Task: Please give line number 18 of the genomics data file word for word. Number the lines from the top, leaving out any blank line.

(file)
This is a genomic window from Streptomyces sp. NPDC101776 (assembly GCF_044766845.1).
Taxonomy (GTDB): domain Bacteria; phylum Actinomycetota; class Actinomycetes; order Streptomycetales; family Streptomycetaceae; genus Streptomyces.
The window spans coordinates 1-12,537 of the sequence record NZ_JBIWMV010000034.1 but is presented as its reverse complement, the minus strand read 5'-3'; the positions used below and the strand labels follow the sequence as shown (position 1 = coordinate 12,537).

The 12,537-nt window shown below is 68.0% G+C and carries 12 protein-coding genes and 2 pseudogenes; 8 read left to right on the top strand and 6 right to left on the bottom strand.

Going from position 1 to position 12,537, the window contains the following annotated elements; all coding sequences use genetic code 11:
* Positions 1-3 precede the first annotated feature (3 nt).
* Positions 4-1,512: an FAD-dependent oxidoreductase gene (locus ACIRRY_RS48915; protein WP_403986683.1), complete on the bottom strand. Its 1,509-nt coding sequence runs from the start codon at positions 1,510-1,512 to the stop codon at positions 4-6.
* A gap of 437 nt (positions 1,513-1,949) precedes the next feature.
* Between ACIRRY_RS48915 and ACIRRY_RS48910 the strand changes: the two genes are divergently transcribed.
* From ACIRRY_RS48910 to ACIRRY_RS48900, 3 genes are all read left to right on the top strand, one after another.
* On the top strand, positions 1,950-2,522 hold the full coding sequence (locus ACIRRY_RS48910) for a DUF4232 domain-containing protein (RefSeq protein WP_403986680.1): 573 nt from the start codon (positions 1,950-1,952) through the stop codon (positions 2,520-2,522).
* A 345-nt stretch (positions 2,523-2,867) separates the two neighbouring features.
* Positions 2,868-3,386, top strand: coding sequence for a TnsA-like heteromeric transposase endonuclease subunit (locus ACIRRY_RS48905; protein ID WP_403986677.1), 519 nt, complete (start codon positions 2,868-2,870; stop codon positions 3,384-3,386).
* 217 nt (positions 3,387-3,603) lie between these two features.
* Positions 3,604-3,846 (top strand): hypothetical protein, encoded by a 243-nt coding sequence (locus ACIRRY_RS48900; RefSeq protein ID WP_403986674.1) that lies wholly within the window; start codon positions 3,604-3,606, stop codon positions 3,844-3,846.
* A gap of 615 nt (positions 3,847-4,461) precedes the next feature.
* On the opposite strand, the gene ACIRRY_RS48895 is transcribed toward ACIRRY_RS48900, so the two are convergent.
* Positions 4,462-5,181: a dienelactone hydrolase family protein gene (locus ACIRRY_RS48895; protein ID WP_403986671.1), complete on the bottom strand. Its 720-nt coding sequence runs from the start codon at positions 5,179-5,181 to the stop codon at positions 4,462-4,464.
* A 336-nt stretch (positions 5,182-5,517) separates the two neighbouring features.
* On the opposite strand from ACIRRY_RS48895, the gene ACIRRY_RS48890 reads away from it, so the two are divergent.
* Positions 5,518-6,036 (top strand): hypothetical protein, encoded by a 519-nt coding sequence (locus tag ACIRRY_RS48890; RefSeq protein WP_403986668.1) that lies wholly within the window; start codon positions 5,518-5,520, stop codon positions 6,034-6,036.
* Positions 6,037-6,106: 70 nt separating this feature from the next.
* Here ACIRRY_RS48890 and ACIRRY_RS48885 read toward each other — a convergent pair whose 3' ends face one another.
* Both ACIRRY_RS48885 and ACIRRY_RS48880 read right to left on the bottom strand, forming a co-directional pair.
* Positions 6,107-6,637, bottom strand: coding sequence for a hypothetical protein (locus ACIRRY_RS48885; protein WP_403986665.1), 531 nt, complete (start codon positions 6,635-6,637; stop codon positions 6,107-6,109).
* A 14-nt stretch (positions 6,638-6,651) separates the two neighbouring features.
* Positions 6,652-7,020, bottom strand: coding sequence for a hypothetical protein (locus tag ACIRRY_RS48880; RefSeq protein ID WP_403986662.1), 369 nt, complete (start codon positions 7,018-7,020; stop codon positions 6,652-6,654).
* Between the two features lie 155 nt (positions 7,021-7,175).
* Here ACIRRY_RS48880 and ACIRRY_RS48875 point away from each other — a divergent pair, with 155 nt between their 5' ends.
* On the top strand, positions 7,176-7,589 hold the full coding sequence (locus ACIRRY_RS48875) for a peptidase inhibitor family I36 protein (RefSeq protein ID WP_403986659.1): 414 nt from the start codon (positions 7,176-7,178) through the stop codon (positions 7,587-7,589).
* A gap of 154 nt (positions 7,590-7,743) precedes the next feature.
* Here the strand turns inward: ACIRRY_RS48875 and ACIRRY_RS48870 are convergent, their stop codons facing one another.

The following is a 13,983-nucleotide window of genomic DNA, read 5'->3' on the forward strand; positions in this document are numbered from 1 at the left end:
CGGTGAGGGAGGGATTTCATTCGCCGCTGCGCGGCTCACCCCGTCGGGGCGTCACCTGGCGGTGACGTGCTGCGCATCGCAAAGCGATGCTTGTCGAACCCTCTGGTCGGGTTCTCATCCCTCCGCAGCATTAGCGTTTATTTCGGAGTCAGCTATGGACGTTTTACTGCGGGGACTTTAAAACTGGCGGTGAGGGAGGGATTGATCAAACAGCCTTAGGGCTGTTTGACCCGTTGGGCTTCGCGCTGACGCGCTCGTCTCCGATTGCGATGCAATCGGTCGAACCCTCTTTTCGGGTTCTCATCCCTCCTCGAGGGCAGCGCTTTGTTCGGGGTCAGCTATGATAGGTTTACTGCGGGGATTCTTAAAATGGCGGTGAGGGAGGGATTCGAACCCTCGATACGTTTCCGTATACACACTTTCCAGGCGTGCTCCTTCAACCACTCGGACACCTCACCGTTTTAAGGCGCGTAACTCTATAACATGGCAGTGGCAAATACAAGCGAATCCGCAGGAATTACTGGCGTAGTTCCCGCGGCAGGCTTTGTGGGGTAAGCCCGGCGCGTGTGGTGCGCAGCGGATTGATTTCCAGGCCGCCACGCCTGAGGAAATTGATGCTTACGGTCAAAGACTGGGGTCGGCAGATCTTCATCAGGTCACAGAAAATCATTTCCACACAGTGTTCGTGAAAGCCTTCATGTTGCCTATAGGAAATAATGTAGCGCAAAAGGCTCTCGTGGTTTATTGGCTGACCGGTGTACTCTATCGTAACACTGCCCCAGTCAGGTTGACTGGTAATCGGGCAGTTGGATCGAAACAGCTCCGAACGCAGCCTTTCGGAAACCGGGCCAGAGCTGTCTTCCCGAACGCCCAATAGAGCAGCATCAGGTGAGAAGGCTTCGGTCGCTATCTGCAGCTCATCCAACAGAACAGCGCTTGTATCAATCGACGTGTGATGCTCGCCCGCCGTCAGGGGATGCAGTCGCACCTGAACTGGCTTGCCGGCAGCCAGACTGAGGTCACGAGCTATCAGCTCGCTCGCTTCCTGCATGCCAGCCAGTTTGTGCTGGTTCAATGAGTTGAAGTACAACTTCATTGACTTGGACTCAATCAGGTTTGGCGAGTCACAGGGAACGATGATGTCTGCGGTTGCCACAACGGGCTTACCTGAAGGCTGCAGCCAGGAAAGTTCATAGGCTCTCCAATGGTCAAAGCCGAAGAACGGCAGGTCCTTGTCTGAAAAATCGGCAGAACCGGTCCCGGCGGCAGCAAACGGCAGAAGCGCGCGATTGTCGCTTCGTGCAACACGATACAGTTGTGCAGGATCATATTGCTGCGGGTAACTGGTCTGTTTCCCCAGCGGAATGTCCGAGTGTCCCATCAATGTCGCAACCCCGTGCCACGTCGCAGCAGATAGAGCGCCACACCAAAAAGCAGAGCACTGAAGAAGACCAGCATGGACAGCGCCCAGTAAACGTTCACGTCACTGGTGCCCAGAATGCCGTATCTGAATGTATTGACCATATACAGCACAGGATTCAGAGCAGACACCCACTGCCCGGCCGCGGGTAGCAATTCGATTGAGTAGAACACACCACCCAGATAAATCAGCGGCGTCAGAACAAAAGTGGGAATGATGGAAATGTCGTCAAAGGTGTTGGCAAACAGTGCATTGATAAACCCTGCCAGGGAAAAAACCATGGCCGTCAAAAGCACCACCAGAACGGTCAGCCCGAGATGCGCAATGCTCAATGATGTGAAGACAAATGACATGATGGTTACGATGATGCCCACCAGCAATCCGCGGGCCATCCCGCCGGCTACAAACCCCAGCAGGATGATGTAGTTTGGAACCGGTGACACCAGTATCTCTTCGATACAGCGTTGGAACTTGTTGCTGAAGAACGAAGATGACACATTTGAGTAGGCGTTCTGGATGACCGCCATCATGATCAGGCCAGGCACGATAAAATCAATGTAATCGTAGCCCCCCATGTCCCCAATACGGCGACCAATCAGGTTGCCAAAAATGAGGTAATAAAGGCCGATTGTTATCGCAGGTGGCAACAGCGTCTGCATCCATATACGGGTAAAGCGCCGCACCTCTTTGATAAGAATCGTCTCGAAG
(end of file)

* Positions 4,462-5,181: a dienelactone hydrolase family protein gene (locus ACIRRY_RS48895; protein ID WP_403986671.1), complete on the bottom strand. Its 720-nt coding sequence runs from the start codon at positions 5,179-5,181 to the stop codon at positions 4,462-4,464.